Prayers of Queen Kunti, Part II

Kuntī previously expressed so much gratitude to Kṛṣṇa for taking special care of her through so many calamities. Kṛṣṇa might say, “First you say I am the Original Godhead and then you say I took so much care of you, but this is a contradiction because Godhead does not show partiality to anyone!” Fearing this objection, Kuntī speaks these words:

1.8.28-29

I know you as the master of time itself,
Infinite, without beginning or end.
You distribute yourself equally in all circumstances.
Friendship or enmity is something living beings create.

Who can understand the behavior of the All-Attractive?
People confuse you to be like them.
How could anyone be your object of favor or disfavor?
Impartiality exists only in the human mind.

Kuntī says, “You are infinite time.” Time is the force which allows events to transpire. All good and bad things therefore happen as a result of time. Time is therefore synonymous with the concept of fate, destiny, karma.

Destiny is completely impartial. It plays no favorites and gives no dispensations. It merely enforces the appropriate result of your freewill. If a soccer player commits a foul, the referee calls a penalty. Is it the referees fault or the players? If the same player scores a goal, the referee awards a point. Is this favoritism? No, it is impartiality. The good and bad one experiences from an impartial being are ones own creation. God is not to fame or fault for the pleasures and pains of the world. It is we alone who create our fortunes.

The love and protection Kṛṣṇa gave Kuntī and her family is equally available to everyone at anytime. It is up to us to choose friendship or enmity with the All-Attractive.

30

It is completely confusing
That the unborn, deedless soul of the universe
Takes birth and performs deeds
Among animals, humans, sages, and aquatics.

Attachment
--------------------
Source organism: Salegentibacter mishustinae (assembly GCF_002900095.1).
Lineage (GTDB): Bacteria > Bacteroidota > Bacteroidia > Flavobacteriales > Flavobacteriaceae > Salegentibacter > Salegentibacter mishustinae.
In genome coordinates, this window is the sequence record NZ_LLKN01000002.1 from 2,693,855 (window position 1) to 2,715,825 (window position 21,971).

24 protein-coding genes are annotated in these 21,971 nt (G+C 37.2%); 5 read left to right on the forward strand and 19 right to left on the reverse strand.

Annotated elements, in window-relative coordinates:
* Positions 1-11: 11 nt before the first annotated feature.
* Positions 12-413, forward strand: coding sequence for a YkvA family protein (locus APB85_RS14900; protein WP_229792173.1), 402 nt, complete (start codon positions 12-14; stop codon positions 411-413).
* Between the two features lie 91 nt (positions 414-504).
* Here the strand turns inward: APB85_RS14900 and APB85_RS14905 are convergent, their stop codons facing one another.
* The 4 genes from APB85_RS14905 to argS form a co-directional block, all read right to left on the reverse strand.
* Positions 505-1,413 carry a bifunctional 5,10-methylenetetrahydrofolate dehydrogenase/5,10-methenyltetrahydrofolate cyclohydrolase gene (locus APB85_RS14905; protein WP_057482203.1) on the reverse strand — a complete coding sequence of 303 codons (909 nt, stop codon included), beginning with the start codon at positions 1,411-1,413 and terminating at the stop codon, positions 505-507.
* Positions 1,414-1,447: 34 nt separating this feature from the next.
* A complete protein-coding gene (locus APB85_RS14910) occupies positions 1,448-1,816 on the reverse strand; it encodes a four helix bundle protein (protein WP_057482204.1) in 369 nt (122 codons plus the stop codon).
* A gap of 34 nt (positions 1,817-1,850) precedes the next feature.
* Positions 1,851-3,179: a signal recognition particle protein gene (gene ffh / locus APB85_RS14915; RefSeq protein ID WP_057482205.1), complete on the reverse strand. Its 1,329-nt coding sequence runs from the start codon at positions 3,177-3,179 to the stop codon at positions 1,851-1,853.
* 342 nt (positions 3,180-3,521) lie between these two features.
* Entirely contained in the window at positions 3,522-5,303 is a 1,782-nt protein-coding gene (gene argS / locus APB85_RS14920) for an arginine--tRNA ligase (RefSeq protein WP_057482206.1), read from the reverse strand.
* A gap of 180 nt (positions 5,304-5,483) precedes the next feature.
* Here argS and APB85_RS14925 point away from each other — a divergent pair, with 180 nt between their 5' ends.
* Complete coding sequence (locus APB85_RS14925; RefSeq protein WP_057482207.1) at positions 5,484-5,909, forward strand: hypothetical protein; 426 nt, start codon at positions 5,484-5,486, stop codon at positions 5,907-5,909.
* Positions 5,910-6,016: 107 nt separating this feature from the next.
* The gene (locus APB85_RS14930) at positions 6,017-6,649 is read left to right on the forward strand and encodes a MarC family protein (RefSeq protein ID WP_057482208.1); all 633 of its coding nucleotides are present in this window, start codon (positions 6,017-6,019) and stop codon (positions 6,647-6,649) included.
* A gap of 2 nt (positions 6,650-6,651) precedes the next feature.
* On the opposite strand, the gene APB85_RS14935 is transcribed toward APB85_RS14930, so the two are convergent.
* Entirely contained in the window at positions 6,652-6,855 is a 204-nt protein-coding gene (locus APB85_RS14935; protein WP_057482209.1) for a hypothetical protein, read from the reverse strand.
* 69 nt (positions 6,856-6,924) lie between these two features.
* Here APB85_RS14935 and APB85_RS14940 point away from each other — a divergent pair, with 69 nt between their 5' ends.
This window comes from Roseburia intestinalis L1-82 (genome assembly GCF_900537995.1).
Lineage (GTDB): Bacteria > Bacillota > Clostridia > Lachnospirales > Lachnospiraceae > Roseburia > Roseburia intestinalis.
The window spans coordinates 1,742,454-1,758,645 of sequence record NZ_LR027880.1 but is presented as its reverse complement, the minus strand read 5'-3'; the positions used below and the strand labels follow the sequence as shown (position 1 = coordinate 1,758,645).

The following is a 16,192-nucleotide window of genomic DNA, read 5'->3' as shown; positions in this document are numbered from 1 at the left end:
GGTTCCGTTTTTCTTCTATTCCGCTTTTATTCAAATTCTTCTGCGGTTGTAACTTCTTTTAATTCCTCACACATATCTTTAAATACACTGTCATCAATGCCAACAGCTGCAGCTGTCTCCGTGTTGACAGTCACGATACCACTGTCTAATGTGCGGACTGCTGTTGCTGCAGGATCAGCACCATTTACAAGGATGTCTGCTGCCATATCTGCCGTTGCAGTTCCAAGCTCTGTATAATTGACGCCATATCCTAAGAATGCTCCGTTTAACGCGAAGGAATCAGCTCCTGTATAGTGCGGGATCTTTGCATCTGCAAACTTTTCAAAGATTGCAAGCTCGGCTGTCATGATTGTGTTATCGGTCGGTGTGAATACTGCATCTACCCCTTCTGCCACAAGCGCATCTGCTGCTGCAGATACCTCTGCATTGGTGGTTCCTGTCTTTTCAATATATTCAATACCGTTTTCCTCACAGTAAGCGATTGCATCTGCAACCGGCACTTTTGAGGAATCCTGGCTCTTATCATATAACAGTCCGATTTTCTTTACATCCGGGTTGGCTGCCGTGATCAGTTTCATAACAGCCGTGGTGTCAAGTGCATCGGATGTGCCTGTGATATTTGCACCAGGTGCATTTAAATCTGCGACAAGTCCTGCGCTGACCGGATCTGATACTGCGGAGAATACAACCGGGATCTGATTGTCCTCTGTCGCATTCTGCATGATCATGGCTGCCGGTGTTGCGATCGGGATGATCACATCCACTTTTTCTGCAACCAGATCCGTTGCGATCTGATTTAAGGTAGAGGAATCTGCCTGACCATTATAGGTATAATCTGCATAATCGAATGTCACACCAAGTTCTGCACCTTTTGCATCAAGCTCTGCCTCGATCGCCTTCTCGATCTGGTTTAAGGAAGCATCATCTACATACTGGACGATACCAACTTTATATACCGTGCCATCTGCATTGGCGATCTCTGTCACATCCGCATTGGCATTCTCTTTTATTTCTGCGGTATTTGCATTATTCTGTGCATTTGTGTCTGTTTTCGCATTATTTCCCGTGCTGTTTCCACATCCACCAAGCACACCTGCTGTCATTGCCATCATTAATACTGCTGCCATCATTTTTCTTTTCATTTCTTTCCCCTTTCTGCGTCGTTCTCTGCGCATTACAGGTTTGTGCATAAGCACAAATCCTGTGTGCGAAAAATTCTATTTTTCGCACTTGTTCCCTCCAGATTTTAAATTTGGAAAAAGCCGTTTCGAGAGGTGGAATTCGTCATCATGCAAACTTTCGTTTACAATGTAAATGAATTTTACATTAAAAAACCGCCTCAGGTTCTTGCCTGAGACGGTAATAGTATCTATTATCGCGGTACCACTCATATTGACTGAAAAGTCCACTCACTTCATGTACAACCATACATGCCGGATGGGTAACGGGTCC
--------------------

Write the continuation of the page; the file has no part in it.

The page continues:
For example:

31

When you were naughty, the cowherd woman grasped for a rope.
Then, mascara ran in the tears flowing from your frightened eyes.
Your face looked down and fear filled you up.
This confuses me, since even the god of fear fears you!

Now  Kuntī will try to unravel the confusing mystery of why and how the unborn and deedless is born and has deeds:

32-36

Someone says the unborn is born
To glorify the Subject of Pure Poetry,
As a dear friend to the Yadu dynasty,
Like sandalwood in the Malaya hills.

Someone else says he was born
To answer the prayers of Vasudeva and Devakī.
You are that unborn who protected them
By destroying those who hate the godly.

Another person says
The world was like a sinking boat at sea with too much weight,
And Brahmā prayed for your birth
On behalf of her distress.

“This world is full of the distress
Of ignorant desires and pursuits.
So he has enabled us to hear about, remember, and worship him”
– say many others.

Embracing constant hearing & singing;
Enjoying the consequent remembrance of your deeds;
Such a person soon sees your lotus-like feet,
And the flow of material destiny runs dry.

Kuntī cites different opinions which attempt to explain why the unborn and deedless is born and does deeds.

The first opinion she cites is that the unborn is born to create subject matter for pure poetry to be used in divine glorification (kīrtan).

She uses a metaphor of sandalwood in the Malayan hills. Sandal trees could potentially grow anywhere, but for whatever reason they wound up growing in a certain hilly region and thus that region is very famous and prosperous. Similarly the All-Attractive could take birth and perform deeds anywhere, but for whatever reason he does so among the Yadu dynasty (Kuntī’s royal family) who are therefore very famous and prosperous.

The next opinion she cites is that the unborn is born to protect the world from those who hate the godly. Foremost was to protect Devakī and Vasudeva from the wicked Kaṁsa.